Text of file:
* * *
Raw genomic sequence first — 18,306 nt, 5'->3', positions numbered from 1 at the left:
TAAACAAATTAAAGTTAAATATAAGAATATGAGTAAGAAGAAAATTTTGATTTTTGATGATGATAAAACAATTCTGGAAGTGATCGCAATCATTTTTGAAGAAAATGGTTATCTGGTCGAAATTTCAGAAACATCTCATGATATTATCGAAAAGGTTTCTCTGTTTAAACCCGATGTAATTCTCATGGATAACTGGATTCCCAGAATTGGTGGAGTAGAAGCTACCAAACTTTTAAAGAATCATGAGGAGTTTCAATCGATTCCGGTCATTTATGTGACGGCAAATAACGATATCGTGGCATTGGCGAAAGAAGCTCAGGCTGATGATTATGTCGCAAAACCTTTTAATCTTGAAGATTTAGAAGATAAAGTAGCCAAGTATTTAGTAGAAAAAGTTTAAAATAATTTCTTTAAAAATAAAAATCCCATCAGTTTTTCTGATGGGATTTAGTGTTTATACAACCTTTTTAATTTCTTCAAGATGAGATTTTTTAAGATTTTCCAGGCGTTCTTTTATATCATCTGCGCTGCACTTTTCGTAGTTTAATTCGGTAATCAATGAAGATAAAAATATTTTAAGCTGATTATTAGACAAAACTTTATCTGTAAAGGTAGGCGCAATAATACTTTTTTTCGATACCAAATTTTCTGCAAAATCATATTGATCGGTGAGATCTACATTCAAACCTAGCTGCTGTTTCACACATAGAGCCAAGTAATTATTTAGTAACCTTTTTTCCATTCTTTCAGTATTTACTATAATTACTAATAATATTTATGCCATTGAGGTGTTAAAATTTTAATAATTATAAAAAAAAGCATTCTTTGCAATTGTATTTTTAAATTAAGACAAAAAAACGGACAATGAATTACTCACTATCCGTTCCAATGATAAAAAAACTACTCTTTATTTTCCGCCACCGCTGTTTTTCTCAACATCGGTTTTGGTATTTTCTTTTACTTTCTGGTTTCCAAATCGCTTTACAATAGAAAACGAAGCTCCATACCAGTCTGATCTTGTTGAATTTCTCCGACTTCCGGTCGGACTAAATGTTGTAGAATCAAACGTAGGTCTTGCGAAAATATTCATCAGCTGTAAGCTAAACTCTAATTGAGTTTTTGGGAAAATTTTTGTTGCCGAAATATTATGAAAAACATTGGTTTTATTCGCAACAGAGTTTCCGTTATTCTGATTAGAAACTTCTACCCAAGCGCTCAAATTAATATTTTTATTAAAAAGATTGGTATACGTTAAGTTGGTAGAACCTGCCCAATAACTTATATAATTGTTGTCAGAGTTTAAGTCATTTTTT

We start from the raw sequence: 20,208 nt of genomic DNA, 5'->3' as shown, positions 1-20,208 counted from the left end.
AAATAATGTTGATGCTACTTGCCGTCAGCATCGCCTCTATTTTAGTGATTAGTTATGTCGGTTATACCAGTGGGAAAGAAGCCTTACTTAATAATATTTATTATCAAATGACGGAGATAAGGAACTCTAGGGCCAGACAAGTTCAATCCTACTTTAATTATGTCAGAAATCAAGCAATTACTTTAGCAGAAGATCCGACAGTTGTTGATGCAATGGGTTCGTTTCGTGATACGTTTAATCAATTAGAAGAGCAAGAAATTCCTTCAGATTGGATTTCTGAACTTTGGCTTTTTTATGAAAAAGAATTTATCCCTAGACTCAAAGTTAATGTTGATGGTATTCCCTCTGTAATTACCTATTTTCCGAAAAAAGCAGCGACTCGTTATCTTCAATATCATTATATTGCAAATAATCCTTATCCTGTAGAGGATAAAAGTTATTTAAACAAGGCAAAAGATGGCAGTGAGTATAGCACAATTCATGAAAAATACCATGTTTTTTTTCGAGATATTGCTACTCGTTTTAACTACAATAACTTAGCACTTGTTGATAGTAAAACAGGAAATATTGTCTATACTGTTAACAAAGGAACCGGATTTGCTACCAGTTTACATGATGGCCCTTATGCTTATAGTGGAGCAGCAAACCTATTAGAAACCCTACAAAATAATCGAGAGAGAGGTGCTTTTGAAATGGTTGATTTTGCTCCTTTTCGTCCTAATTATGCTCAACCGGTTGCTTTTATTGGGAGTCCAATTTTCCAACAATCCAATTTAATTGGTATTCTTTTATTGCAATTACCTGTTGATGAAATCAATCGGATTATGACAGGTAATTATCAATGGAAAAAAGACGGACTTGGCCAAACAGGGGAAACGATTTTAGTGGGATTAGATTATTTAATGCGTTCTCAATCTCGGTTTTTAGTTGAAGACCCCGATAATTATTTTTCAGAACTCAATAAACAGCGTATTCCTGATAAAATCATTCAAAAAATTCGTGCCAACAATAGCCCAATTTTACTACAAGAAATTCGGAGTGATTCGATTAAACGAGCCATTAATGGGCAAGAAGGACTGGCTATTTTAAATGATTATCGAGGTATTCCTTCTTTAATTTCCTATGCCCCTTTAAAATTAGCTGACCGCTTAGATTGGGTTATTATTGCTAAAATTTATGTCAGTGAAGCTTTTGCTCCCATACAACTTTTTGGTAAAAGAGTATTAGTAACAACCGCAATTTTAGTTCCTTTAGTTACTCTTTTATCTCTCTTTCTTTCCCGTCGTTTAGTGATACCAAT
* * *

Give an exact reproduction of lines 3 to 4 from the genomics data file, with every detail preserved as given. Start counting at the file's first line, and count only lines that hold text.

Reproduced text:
We start from the raw sequence: 20,208 nt of genomic DNA, 5'->3' as shown, positions 1-20,208 counted from the left end.
AAATAATGTTGATGCTACTTGCCGTCAGCATCGCCTCTATTTTAGTGATTAGTTATGTCGGTTATACCAGTGGGAAAGAAGCCTTACTTAATAATATTTATTATCAAATGACGGAGATAAGGAACTCTAGGGCCAGACAAGTTCAATCCTACTTTAATTATGTCAGAAATCAAGCAATTACTTTAGCAGAAGATCCGACAGTTGTTGATGCAATGGGTTCGTTTCGTGATACGTTTAATCAATTAGAAGAGCAAGAAATTCCTTCAGATTGGATTTCTGAACTTTGGCTTTTTTATGAAAAAGAATTTATCCCTAGACTCAAAGTTAATGTTGATGGTATTCCCTCTGTAATTACCTATTTTCCGAAAAAAGCAGCGACTCGTTATCTTCAATATCATTATATTGCAAATAATCCTTATCCTGTAGAGGATAAAAGTTATTTAAACAAGGCAAAAGATGGCAGTGAGTATAGCACAATTCATGAAAAATACCATGTTTTTTTTCGAGATATTGCTACTCGTTTTAACTACAATAACTTAGCACTTGTTGATAGTAAAACAGGAAATATTGTCTATACTGTTAACAAAGGAACCGGATTTGCTACCAGTTTACATGATGGCCCTTATGCTTATAGTGGAGCAGCAAACCTATTAGAAACCCTACAAAATAATCGAGAGAGAGGTGCTTTTGAAATGGTTGATTTTGCTCCTTTTCGTCCTAATTATGCTCAACCGGTTGCTTTTATTGGGAGTCCAATTTTCCAACAATCCAATTTAATTGGTATTCTTTTATTGCAATTACCTGTTGATGAAATCAATCGGATTATGACAGGTAATTATCAATGGAAAAAAGACGGACTTGGCCAAACAGGGGAAACGATTTTAGTGGGATTAGATTATTTAATGCGTTCTCAATCTCGGTTTTTAGTTGAAGACCCCGATAATTATTTTTCAGAACTCAATAAACAGCGTATTCCTGATAAAATCATTCAAAAAATTCGTGCCAACAATAGCCCAATTTTACTACAAGAAATTCGGAGTGATTCGATTAAACGAGCCATTAATGGGCAAGAAGGACTGGCTATTTTAAATGATTATCGAGGTATTCCTTCTTTAATTTCCTATGCCCCTTTAAAATTAGCTGACCGCTTAGATTGGGTTATTATTGCTAAAATTTATGTCAGTGAAGCTTTTGCTCCCATACAACTTTTTGGTAAAAGAGTATTAGTAACAACCGCAATTTTAGTTCCTTTAGTTACTCTTTTATCTCTCTTTCTTTCCCGTCGTTTAGTGATACCAAT